Highly Important Stoneware Presentation Pitcher by African-American Potter James M. Bussel, Georgia, 1872


Summer 2022 Stoneware Auction

Lot #: 3

Price Realized: $36,000.00

($30,000 hammer, plus 20% buyer's premium)

PLEASE NOTE:  This result is 2 years old, and the American ceramics market frequently changes. Additionally, small nuances of color, condition, shape, etc. can mean huge differences in price. If you're interested in having us sell a similar item for you, please contact us here.

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Summer 2022 Auction Catalog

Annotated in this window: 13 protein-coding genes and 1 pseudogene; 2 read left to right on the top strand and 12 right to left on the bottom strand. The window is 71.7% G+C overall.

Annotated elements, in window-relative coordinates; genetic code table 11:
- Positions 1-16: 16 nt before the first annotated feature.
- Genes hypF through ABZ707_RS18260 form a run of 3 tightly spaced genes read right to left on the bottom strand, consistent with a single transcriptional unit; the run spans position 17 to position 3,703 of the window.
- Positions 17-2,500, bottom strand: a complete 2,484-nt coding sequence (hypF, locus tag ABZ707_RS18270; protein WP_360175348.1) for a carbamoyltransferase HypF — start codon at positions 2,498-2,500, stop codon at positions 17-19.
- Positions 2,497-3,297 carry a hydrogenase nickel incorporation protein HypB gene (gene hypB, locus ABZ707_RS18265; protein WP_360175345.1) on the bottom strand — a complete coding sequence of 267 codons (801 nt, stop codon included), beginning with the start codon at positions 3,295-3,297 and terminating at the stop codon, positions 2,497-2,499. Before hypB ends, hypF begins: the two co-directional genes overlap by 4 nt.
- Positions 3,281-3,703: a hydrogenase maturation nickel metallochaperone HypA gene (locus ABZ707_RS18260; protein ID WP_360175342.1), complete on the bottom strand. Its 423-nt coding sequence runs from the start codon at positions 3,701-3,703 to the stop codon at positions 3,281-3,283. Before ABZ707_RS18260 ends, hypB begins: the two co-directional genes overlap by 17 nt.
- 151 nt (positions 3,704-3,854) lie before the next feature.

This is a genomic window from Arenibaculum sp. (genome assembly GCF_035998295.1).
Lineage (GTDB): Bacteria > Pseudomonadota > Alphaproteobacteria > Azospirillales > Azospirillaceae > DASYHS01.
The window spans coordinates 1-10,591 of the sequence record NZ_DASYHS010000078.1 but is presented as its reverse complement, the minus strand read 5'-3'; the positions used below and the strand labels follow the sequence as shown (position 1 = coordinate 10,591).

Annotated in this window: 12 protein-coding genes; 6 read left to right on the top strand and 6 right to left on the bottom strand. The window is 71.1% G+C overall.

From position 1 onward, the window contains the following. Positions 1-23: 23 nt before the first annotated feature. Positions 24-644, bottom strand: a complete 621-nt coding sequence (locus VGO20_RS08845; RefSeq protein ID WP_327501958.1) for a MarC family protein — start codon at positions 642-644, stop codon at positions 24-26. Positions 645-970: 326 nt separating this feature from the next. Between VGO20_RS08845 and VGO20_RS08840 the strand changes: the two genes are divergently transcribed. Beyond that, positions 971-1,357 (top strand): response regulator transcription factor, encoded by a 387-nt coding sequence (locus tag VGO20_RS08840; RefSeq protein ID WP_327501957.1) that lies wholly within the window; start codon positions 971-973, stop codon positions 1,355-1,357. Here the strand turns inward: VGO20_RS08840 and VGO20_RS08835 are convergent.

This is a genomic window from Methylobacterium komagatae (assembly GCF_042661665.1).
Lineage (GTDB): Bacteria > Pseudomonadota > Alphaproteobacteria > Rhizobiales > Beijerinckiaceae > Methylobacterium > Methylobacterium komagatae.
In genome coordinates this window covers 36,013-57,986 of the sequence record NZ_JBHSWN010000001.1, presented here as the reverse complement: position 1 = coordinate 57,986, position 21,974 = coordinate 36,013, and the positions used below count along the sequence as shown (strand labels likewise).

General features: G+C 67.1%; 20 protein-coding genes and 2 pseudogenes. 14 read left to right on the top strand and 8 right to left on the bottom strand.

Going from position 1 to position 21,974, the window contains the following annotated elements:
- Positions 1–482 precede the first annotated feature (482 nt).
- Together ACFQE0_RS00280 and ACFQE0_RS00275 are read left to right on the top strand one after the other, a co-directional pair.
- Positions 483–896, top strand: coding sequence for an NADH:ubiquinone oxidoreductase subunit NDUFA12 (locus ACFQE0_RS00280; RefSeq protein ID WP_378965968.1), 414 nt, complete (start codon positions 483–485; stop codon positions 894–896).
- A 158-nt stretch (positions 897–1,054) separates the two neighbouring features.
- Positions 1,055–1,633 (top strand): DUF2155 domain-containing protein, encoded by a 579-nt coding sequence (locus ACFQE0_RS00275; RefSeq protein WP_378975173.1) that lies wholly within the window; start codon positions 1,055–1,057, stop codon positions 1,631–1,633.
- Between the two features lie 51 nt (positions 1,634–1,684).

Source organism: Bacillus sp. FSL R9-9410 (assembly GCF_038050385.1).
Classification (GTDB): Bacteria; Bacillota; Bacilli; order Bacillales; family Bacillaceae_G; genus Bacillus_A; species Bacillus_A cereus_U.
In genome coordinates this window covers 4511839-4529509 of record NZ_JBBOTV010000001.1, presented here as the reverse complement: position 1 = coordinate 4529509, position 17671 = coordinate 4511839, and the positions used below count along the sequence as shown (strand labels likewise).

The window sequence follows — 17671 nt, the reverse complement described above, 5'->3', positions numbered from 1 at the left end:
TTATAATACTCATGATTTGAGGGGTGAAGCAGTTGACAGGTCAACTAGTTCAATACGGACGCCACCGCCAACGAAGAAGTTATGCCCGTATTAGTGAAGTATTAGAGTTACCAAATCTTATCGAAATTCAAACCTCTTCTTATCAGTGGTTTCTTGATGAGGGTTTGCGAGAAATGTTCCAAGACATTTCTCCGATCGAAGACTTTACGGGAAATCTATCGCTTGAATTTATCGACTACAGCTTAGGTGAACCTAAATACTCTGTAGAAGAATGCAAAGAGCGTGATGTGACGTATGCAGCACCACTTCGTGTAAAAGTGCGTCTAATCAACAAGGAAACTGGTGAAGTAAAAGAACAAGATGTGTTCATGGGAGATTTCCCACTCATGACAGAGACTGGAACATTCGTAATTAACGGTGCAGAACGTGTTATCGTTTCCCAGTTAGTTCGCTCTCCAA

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Highly Important Alkaline-Glazed Stoneware Presentation Pitcher, Inscribed "PRESENT FOR PLEASANT GROVE / MADE BY J.M. BUSSEL / August 9th 1872," James Madison Bussel, Washington County, GA, 1872, thin-walled, ovoid-bodied pitcher with upswept spout and exceedingly rare double-strap handle with flattened thumb rest; surface profusely decorated from rim to base with incised horizontal banding, around the collar with heavy incised slashes, and throughout with impressed circular, semi-circular, and incised line decoration. Three circular stamps, each composed of different geometric elements--ellipses, small circles, and square-like impressions--are used. A fourth, C-shaped stamp is used in an opposing manner around the bottom half of the pitcher, connected in pairs by long, hand-incised diagonal lines. The pitcher's sculptural handle, composed of a large strap adjoining a smaller strap below, features impressed circular decoration as seen on the base of the collar. The midsection is incised with the large inscription, "PRESENT FOR PLEASANT GROVE / MADE BY J.M. BUSSEL / August 9th 1872." Surface covered in a lustrous light-green alkaline glaze. Outside of the work of David Drake, this recently-surfaced masterpiece is arguably the best example of Southern stoneware to come to auction in years. It was made by mixed-race African-American potter, James Madison Bussel (usually "Bussell" in written histories), as a presentation piece for Pleasant Grove, likely Pleasant Grove Baptist Church, located near Bussel's pottery in Washington County, Georgia. Measuring a relatively large two gallons, the pitcher's stylish potting and decorative treatments create an object of extraordinary artistic value that complements its historical significance. Bussel created the pitcher's dramatically-curved rim by first potting the vessel into a flaring vase and then cutting the collar away after the piece dried to a leather-hard state. The pitcher exhibits some of the thinnest potting that we have seen on a piece of American stoneware. Its wonderful bipartite handle with flattened thumb rest is both decorative as well as functional in the handling and pouring of the vessel, allowing one to tip the pitcher using two hands. The kaleidoscopic array of incising and stamping that blanket the body of the pitcher easily make this work among the most heavily-decorated examples of early Southern stoneware known. Bussel's father, James J. Bussell, was trained in the Washington County, Georgia school of potting--an offshoot of the Edgefield, South Carolina tradition--and was an associate of two other free black potters, Lucius and Elbert Jordan. An eight-gallon wedding jug made by James J. Bussell depicting incised human figures jumping over a broom, an African-American wedding ritual, was famously featured on a 2018 episode of the PBS series, Antiques Roadshow. Interestingly, both the father's wedding jug and the son's church pitcher feature signatures in large, capital-lettered print, boldly identifying each as the object's maker. Of interesting note is a surviving photograph of James M. Bussel (see above). We are aware of only two other photographs of 19th century African-American pottery owners: one of Rich Williams of South Carolina and another of Hiram Wilson of Texas. Combining an over-the-top form, extravagant decoration, and a dated inscription from the maker to the owner, this pitcher serves as both a masterwork of ceramic art as well as a historic "document in clay" symbolic of the Reconstruction Era South. Very nice condition. A 1 1/4" chip to thumb rest. Two spout chips. A small rim chip. A 2 1/2" hairline to right side of rim. A very minor 1" surface line to interior of spout, not visible on exterior. A 1 1/2" hairline from rim on reverse. A horizontal hairline through handle. H 15".

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